We stand there, face-to-face, not meeting each other’s eyes. "You didn’t come see me in the hospital." He doesn’t answer, so finally I just say it. "Was it your bomb?"
"I don’t know. Neither does Beetee," he says. "Does it matter? You’ll always be thinking about it."
He waits for me to deny it; I want to deny it, but it’s true. Even now I can see the flash that ignites her, feel the heat of the flames. And I will never be able to separate that moment from Gale. My silence is my answer.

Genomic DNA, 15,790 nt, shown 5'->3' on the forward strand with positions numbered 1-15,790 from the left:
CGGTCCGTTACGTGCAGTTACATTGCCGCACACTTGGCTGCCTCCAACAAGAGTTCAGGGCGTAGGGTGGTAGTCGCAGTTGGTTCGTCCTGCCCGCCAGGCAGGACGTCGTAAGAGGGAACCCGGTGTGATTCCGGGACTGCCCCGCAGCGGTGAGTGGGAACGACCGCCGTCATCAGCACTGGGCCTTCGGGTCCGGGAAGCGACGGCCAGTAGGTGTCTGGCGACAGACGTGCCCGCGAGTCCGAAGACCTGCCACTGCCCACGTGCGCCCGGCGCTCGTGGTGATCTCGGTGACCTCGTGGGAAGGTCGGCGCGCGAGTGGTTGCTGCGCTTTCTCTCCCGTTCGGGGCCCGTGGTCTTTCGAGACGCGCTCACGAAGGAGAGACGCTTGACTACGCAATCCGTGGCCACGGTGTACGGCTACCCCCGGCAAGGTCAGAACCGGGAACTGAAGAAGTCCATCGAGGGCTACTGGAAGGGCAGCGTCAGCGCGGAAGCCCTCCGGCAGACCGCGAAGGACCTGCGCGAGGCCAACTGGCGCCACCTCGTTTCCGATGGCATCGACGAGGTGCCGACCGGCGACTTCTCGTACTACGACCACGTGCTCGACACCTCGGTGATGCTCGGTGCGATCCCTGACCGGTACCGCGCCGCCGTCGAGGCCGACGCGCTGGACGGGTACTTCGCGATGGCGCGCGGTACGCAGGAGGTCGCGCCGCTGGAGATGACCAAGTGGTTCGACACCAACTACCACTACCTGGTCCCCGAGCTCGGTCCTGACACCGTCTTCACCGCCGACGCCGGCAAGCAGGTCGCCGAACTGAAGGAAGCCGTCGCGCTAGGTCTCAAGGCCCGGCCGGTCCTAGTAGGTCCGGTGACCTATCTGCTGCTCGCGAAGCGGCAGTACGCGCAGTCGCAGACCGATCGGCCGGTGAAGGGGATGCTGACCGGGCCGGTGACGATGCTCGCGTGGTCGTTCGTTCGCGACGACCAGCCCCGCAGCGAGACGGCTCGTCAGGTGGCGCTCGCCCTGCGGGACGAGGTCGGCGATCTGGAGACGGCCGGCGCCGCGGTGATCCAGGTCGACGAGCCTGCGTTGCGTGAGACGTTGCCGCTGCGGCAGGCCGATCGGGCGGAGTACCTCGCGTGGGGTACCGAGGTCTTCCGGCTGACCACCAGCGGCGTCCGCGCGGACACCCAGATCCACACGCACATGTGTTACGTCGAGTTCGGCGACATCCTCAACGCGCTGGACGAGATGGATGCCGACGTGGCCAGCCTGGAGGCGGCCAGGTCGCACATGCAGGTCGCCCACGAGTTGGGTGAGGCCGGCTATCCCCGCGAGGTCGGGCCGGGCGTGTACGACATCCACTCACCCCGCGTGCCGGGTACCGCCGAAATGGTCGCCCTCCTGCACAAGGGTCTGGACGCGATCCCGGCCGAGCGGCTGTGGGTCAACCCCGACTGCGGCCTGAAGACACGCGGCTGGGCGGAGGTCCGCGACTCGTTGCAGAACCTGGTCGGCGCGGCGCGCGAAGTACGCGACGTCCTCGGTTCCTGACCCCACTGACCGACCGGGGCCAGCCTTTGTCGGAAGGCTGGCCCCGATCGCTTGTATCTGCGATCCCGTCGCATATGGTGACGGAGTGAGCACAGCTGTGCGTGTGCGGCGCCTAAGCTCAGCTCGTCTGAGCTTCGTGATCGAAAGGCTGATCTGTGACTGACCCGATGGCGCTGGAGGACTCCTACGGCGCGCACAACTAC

"That was the one thing I had going for me. Taking care of your family," he says. "Shoot straight, okay?" He touches my cheek and leaves. I want to call him back and tell him that I was wrong. That I’ll figure out a way to make peace with this. To remember the circumstances under which he created the bomb. Take into account my own inexcusable crimes. Dig up the truth about who dropped the parachutes. Prove it wasn’t the rebels. Forgive him. But since I can’t, I’ll just have to deal with the pain.